The Seattle Times
Search-and-rescue teams, including volunteers from Seattle, continue to look for a Seattle Fire Department deputy chief who vanished more than a week ago while hunting in Kittitas County.
About 100 volunteers assisted search-and-rescue crew members Wednesday in looking for Jay Schreckengost, who was last heard from on Nov. 2, as the search extends into its second week. Crews searched the hills above Cliffdell in the Okanogan-Wenatchee National Forest, Kittitas County Sheriff’s inspector Chris Whitsett said.
Schreckengost told his family he would be looking for elk, but he didn’t return to his rented cabin that night, according to the Kittitas County Sheriff’s Office. His pickup was found about three miles north of State Route 410 in the Cliffdell area, where the search is focused.
Searchers have spoken with several witnesses in the area who reported seeing a man who fits Schreckengost’s description, Whitsett said.
“We’re confident we’re looking in the right area,” he said.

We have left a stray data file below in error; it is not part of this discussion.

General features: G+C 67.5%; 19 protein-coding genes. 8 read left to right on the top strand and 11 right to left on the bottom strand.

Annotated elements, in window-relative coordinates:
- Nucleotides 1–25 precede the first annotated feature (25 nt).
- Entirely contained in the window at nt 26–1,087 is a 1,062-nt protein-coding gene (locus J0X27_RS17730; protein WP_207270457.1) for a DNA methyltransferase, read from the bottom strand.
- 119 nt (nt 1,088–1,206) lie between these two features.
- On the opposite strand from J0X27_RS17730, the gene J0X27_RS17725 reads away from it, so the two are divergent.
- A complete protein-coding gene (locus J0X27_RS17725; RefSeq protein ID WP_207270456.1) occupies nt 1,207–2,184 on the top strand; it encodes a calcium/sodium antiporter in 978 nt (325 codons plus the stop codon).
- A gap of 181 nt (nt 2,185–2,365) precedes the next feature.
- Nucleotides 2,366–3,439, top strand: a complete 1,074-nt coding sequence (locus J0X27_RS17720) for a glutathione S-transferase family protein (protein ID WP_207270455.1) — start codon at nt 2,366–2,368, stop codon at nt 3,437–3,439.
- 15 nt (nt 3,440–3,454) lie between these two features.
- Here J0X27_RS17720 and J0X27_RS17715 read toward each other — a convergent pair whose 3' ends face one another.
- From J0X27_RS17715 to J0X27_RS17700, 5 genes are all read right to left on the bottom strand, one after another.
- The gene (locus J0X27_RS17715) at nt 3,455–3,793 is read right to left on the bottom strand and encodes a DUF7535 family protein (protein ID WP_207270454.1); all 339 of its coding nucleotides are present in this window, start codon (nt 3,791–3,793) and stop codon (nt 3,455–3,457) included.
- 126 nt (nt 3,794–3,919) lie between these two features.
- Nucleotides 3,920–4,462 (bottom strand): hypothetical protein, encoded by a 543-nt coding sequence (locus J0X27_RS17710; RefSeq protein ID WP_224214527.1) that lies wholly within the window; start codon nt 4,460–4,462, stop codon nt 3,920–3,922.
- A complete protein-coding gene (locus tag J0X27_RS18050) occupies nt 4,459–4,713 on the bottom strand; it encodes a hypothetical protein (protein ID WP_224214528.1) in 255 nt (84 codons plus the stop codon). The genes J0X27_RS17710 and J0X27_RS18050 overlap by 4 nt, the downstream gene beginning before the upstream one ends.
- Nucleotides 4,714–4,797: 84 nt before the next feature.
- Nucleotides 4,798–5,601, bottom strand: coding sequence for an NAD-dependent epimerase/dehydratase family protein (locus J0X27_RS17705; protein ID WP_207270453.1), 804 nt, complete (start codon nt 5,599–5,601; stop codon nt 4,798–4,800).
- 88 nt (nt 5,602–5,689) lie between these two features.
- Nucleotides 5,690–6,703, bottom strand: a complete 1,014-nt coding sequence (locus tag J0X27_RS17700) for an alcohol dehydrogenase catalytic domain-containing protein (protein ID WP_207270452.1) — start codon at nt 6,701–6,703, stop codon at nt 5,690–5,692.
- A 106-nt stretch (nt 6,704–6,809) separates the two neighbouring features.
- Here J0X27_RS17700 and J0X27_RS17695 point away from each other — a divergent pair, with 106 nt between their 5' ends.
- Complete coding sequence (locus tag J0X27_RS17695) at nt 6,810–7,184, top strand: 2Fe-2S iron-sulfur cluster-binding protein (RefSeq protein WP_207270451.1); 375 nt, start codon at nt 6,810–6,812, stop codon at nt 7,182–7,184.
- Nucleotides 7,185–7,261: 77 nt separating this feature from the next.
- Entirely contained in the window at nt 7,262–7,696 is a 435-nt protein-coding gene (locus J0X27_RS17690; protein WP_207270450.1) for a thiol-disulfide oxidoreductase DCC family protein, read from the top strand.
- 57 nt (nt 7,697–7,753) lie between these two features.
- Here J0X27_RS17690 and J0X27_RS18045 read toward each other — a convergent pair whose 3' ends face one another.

Although officials were worried Tuesday that weather conditions would make it difficult to search the area, the snowfall was light, Whitett said. Crews hope weather conditions continue to improve.
“We have plans to continue searching all week long until we find the chief,” Whitsett said. “We’re still working with the same urgency as last week.”
At least a half-dozen agencies on average continue to assist daily with search efforts, Whitsett said. They’re looking into several leads they’ve received from the public and are using computer mapping and modeling to build up an effective search plan, he added.
Also assisting in the search are K9 teams, drone teams, mountain rescue teams and ground teams, which are primarily made up by personnel from the Seattle Fire Department and nearby agencies, the Kittitas County Sheriff’s Office shared on Facebook.
“We’re coming at this from every angle possible,” Whitsett said.
About 135 personnel from the Seattle Fire Department have assisted Kittitas County with the search, SFD spokesperson Kristin Tinsley said. Many have stayed for multiple days to help, and some have gone back and forth as time allows, she added.
Since the very beginning, about 45 different agencies, including SFD communication partners, personnel from other fire departments and law-enforcement agencies have provided resources to assist the search, Tinsley said.
Schreckengost is a beloved member of SFD and a lifelong friend to many of his co-workers, she said.
“This is still a rescue effort, and we are still holding out hope,” she said. “We want to find him safe.”
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